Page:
IF A COMAPNY LENDS THROUGH INTERMEDIARY TO THE PERSONS WHO ARE OTHERWISE RELATED WITH THE LENNDING COMPANY

Under sub-section (1) of section 185 a company does not advance a loan directly or indirectly.
Indirect is interpreted in case of Dr. Fredie Ardeshir Mehta v. Union of India [1991] 70 Comp. Cas. 210 (Bom.) as under:
“When section 295 refers to an indirect loan to a director, what it means is that the company shall not give a loan to a director through the agency of one or more intermediaries. The word ‘indirectly’ in section 295 cannot be read as converting what is not a loan into a loan.”
For example if a company (A) borrow the fund from company (B) and lend the money to Company (C) and loan from (B) to (C) is covered by section 185. In this case section 185 also applicable in case of lending from company (A) to (C) because it also included directly or indirectly.
We have come to an end of this article. There are many more situations based on which analysis could be done. Just to mention, one should not confuse between section 185 and section 186. Section 185 is a directional section and section 186 is a quantum section. Section 186 is yet to be notified and hence for quantum and its procedure section 372A needs to be referred to. Since the quantum section 372A is not applicable to private limited companies, there is no restriction of quantum for private limited companies.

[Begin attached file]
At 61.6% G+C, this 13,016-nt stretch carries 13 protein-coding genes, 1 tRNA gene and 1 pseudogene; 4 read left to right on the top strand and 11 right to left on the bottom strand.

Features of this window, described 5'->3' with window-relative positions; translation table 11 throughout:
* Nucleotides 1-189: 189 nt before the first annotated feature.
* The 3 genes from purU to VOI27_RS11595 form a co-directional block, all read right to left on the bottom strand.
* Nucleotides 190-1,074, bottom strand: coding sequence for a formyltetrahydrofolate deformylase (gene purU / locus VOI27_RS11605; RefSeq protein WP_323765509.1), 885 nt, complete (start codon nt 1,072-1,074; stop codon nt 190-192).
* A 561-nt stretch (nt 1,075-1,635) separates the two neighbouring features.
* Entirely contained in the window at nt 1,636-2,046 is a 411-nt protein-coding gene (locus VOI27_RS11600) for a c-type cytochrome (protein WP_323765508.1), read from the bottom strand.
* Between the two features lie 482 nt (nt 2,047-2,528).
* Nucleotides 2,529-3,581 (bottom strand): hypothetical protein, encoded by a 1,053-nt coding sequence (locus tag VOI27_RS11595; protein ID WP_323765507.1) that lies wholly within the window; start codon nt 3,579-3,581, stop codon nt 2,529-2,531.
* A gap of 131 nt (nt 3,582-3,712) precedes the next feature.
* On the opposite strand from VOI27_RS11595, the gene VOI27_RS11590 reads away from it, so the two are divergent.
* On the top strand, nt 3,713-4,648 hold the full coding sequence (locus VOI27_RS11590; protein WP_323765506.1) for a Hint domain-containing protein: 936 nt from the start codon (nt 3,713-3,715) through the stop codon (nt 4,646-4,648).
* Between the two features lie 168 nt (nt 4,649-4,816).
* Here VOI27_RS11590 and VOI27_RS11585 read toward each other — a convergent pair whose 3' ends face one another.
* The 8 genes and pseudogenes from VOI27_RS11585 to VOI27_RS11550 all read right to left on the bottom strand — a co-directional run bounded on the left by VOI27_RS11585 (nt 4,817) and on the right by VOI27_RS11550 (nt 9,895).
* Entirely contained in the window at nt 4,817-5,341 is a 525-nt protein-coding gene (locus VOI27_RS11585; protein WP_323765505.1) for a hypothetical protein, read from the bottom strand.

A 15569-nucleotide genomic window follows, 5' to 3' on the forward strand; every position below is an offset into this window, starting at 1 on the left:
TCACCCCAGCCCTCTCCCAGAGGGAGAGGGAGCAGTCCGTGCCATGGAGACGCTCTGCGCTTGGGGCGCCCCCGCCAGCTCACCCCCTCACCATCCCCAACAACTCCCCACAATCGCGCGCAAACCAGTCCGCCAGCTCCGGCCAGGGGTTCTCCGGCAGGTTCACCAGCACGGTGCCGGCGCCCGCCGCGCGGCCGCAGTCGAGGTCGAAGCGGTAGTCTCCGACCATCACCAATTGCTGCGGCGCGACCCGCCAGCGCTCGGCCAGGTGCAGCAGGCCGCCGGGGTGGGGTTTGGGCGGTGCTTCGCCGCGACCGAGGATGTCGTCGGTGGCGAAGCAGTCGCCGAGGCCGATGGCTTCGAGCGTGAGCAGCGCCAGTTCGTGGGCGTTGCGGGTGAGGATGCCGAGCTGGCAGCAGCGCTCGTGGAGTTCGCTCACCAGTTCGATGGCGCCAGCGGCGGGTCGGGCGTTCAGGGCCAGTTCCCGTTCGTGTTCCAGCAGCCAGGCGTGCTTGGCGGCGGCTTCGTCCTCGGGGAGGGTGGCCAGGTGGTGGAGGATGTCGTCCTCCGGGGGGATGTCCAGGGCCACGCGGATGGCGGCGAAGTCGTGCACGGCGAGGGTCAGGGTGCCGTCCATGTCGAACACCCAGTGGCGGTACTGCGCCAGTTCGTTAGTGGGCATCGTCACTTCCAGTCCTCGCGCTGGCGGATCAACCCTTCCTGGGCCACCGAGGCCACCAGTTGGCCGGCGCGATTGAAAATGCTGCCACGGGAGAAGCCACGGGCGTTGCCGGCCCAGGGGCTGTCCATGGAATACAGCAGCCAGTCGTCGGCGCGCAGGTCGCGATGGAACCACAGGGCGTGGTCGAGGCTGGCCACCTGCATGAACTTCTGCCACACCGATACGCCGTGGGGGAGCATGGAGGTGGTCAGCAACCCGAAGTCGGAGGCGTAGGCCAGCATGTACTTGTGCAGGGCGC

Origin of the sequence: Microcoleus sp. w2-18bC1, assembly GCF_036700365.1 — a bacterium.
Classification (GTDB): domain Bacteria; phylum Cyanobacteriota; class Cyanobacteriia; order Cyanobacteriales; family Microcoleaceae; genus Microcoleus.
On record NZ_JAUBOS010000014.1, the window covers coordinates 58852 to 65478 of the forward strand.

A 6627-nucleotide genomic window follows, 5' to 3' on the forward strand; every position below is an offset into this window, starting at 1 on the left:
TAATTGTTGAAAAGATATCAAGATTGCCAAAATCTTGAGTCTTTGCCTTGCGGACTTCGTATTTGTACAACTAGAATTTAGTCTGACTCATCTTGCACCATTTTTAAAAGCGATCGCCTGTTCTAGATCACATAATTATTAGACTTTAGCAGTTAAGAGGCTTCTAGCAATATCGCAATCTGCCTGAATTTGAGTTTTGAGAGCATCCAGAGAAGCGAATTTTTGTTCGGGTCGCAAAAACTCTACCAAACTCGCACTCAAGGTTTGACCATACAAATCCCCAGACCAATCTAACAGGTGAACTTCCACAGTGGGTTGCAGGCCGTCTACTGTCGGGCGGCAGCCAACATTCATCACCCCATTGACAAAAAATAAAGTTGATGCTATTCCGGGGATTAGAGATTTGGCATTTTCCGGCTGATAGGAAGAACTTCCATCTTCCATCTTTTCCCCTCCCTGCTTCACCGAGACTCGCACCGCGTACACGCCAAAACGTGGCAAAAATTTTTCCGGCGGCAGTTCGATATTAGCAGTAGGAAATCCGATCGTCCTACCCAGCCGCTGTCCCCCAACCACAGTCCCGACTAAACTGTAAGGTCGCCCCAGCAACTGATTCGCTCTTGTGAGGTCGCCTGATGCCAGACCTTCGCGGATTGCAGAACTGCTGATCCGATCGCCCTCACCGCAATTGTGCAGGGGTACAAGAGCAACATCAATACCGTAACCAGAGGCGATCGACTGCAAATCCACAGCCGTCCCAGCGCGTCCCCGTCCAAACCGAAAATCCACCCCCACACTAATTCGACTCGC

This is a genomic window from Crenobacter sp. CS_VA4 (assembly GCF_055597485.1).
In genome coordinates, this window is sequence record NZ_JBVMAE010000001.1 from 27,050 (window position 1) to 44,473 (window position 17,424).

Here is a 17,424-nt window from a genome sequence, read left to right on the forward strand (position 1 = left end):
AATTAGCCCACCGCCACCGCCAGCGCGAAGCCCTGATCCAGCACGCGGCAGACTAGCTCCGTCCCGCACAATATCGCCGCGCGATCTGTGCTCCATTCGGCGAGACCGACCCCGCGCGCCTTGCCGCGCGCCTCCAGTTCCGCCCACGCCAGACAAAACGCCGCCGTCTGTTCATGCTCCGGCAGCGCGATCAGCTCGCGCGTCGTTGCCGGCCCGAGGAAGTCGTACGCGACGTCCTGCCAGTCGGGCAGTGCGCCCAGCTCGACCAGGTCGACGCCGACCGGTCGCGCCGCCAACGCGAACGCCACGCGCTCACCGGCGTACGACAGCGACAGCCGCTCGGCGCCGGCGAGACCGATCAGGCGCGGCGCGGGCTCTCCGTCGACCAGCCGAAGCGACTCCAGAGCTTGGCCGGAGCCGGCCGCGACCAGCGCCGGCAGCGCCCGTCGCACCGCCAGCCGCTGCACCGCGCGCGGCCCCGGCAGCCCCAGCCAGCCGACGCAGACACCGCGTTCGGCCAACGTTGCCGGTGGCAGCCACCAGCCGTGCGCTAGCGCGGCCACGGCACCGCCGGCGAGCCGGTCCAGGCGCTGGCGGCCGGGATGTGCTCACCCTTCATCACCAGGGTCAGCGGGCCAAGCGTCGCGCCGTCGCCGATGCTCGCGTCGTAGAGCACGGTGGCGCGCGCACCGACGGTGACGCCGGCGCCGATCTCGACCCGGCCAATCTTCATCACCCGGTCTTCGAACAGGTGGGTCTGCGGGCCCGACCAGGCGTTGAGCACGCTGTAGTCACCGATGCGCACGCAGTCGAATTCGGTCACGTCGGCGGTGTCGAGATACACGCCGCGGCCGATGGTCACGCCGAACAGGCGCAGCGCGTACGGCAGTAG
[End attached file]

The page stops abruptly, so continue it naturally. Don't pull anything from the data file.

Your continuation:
It is also to be noted that apart from the 98 sections, section 135, Schedule VII and Corporate Social Responsibility Rules, 2013 has been notified by the Ministry of Corporate Affairs on 27.02.2014 which will be effective from 01.04.2014.

It seems that all the rules, sections and schedules will be notified within March, 2014 and the entire Act will be up and running from the beginning of the new financial year.

A. K. Jain
Tapuriah Jain & Associates
Chartered Accountants
21, Skipper House, 9, Pusa Road,
New Delhi - 110005
Contact No.- 9810046108, 28754012 & 28754013
E-Mail: caindia@hotmail.com
Blog: anilkumarjainca.blogspot.com

---------------------------------------------------------------

No comments:

Post a Comment

This blog is Created by CA Anil Kumar Jain. Designed and Maintained by Manish Negi.